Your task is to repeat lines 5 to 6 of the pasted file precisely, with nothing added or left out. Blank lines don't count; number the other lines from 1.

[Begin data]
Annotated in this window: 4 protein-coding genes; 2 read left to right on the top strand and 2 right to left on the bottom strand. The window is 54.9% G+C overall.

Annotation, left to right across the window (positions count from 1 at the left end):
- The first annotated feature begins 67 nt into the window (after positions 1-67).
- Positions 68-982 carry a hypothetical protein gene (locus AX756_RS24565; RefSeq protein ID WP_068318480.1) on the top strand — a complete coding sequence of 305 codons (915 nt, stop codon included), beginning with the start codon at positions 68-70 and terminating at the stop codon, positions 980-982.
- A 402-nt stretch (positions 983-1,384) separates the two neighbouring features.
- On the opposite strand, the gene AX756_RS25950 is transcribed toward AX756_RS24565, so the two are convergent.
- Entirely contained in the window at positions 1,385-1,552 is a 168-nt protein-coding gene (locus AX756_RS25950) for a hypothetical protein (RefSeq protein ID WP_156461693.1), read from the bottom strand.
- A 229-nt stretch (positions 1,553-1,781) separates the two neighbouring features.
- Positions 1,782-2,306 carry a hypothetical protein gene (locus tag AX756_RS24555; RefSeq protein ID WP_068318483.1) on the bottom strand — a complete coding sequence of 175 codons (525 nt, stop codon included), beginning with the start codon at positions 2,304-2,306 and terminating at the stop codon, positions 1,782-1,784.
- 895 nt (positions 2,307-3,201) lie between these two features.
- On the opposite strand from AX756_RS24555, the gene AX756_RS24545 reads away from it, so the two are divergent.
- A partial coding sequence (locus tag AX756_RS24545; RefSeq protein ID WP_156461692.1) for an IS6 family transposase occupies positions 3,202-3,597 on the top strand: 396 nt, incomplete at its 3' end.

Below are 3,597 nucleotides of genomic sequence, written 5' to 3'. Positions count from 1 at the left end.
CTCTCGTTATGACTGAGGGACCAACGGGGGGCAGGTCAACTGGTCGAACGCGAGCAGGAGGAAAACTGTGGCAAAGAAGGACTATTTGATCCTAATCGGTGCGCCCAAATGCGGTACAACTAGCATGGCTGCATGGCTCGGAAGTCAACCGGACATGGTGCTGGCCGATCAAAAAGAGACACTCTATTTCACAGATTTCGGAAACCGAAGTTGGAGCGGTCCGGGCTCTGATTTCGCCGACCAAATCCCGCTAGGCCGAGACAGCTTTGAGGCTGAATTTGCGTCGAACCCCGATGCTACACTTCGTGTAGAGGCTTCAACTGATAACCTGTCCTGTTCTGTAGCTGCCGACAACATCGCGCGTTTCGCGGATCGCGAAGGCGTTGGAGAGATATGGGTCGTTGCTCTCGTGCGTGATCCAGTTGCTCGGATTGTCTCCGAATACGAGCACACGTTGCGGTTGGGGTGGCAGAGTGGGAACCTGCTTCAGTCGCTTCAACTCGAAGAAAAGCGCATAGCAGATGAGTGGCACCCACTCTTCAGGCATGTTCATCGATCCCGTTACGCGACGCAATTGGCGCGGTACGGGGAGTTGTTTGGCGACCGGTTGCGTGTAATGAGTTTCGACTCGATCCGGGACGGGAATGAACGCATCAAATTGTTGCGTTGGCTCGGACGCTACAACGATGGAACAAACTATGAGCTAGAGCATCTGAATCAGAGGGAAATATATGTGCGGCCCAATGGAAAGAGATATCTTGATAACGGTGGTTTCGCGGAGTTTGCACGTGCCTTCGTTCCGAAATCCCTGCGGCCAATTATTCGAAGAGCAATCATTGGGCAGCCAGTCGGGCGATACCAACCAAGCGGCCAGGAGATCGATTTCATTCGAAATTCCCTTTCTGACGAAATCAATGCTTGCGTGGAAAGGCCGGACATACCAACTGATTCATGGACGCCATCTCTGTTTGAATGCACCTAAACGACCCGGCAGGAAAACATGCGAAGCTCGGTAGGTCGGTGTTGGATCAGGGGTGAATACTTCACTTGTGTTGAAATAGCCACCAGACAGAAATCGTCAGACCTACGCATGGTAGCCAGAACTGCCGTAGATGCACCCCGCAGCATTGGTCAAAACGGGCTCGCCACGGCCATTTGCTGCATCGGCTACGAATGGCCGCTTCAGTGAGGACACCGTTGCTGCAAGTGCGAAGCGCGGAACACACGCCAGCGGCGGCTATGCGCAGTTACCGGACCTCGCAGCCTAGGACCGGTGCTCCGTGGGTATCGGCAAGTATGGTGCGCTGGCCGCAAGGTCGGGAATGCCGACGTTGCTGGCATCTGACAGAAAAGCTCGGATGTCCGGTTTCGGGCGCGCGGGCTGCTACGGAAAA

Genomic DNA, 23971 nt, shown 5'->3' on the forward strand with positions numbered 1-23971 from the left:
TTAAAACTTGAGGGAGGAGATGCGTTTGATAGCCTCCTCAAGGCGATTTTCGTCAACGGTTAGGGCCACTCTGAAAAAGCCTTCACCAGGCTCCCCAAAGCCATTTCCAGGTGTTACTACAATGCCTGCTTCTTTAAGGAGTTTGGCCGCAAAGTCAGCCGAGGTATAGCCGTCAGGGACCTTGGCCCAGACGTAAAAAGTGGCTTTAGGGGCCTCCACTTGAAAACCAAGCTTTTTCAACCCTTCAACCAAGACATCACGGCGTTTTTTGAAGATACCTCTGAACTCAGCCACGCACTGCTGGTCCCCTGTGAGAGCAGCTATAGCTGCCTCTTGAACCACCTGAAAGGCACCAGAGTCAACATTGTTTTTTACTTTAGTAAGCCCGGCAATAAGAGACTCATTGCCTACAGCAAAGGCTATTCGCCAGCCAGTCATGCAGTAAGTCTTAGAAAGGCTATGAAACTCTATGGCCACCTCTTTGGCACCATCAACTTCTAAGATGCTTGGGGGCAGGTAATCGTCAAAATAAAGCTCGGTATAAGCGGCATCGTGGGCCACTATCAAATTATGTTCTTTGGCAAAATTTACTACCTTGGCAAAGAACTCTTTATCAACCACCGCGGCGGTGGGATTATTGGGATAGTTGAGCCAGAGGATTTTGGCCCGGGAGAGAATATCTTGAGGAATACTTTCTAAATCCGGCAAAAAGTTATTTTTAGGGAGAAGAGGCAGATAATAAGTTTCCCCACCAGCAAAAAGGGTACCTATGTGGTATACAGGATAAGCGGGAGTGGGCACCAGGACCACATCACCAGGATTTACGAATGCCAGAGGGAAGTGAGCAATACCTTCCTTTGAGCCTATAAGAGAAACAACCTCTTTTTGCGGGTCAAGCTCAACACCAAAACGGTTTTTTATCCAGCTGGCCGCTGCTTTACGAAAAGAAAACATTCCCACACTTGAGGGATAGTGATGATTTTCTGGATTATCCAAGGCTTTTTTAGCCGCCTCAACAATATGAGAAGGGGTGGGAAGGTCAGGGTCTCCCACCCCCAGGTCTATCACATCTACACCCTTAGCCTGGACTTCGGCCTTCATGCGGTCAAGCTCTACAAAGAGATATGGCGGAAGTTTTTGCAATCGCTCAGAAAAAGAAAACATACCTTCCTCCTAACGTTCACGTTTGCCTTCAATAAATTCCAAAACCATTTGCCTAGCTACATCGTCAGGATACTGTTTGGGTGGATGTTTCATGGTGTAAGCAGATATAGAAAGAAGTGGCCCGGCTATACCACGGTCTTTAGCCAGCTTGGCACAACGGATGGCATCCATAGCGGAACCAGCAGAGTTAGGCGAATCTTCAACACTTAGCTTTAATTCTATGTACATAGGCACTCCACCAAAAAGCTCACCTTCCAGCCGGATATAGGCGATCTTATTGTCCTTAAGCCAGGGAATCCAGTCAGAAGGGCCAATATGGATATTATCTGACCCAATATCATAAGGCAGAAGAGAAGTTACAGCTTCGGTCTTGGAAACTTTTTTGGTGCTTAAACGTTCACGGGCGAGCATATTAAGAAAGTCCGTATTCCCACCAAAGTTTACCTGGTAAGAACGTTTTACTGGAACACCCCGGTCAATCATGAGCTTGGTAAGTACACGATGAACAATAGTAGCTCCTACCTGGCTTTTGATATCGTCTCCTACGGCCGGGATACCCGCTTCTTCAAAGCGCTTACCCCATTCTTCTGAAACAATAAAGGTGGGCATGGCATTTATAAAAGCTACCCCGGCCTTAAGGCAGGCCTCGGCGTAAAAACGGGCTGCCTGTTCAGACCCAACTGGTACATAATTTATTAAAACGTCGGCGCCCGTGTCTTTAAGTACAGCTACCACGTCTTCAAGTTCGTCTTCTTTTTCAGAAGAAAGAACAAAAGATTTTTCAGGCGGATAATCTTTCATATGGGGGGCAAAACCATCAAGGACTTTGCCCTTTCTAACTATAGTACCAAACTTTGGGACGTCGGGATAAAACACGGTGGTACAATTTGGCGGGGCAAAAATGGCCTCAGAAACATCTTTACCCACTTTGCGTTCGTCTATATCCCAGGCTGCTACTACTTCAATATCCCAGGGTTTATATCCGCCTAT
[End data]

- A 402-nt stretch (positions 983-1,384) separates the two neighbouring features.
- On the opposite strand, the gene AX756_RS25950 is transcribed toward AX756_RS24565, so the two are convergent.